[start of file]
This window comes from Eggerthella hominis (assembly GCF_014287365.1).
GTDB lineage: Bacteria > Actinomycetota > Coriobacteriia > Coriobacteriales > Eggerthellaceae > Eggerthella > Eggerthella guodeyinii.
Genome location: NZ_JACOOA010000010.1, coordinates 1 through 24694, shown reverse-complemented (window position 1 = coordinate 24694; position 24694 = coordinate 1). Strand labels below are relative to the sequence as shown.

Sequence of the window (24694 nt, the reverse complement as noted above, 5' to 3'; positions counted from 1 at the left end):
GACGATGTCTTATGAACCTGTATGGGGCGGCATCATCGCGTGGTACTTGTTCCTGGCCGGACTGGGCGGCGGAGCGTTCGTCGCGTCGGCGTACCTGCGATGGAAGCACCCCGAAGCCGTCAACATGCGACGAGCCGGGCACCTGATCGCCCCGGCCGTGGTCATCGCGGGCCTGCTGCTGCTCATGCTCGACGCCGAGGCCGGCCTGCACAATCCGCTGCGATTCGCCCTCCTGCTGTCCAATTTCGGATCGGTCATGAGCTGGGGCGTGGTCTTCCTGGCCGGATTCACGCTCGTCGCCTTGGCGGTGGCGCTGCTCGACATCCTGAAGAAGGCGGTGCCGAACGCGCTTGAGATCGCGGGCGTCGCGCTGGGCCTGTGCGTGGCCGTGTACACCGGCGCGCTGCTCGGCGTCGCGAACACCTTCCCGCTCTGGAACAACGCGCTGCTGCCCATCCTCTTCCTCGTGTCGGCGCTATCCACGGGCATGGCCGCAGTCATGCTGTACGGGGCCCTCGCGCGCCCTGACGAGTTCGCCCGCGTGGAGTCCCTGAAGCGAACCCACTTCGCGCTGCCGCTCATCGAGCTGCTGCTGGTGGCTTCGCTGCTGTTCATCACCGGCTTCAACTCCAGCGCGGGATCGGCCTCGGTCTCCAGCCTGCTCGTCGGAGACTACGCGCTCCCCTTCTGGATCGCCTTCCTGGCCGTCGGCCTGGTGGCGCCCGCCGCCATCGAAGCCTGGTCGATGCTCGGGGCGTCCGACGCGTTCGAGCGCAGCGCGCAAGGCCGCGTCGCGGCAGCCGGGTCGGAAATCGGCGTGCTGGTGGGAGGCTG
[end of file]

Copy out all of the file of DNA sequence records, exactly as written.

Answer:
This window comes from Eggerthella hominis (assembly GCF_014287365.1).
GTDB lineage: Bacteria > Actinomycetota > Coriobacteriia > Coriobacteriales > Eggerthellaceae > Eggerthella > Eggerthella guodeyinii.
Genome location: NZ_JACOOA010000010.1, coordinates 1 through 24694, shown reverse-complemented (window position 1 = coordinate 24694; position 24694 = coordinate 1). Strand labels below are relative to the sequence as shown.

Sequence of the window (24694 nt, the reverse complement as noted above, 5' to 3'; positions counted from 1 at the left end):
GACGATGTCTTATGAACCTGTATGGGGCGGCATCATCGCGTGGTACTTGTTCCTGGCCGGACTGGGCGGCGGAGCGTTCGTCGCGTCGGCGTACCTGCGATGGAAGCACCCCGAAGCCGTCAACATGCGACGAGCCGGGCACCTGATCGCCCCGGCCGTGGTCATCGCGGGCCTGCTGCTGCTCATGCTCGACGCCGAGGCCGGCCTGCACAATCCGCTGCGATTCGCCCTCCTGCTGTCCAATTTCGGATCGGTCATGAGCTGGGGCGTGGTCTTCCTGGCCGGATTCACGCTCGTCGCCTTGGCGGTGGCGCTGCTCGACATCCTGAAGAAGGCGGTGCCGAACGCGCTTGAGATCGCGGGCGTCGCGCTGGGCCTGTGCGTGGCCGTGTACACCGGCGCGCTGCTCGGCGTCGCGAACACCTTCCCGCTCTGGAACAACGCGCTGCTGCCCATCCTCTTCCTCGTGTCGGCGCTATCCACGGGCATGGCCGCAGTCATGCTGTACGGGGCCCTCGCGCGCCCTGACGAGTTCGCCCGCGTGGAGTCCCTGAAGCGAACCCACTTCGCGCTGCCGCTCATCGAGCTGCTGCTGGTGGCTTCGCTGCTGTTCATCACCGGCTTCAACTCCAGCGCGGGATCGGCCTCGGTCTCCAGCCTGCTCGTCGGAGACTACGCGCTCCCCTTCTGGATCGCCTTCCTGGCCGTCGGCCTGGTGGCGCCCGCCGCCATCGAAGCCTGGTCGATGCTCGGGGCGTCCGACGCGTTCGAGCGCAGCGCGCAAGGCCGCGTCGCGGCAGCCGGGTCGGAAATCGGCGTGCTGGTGGGAGGCTG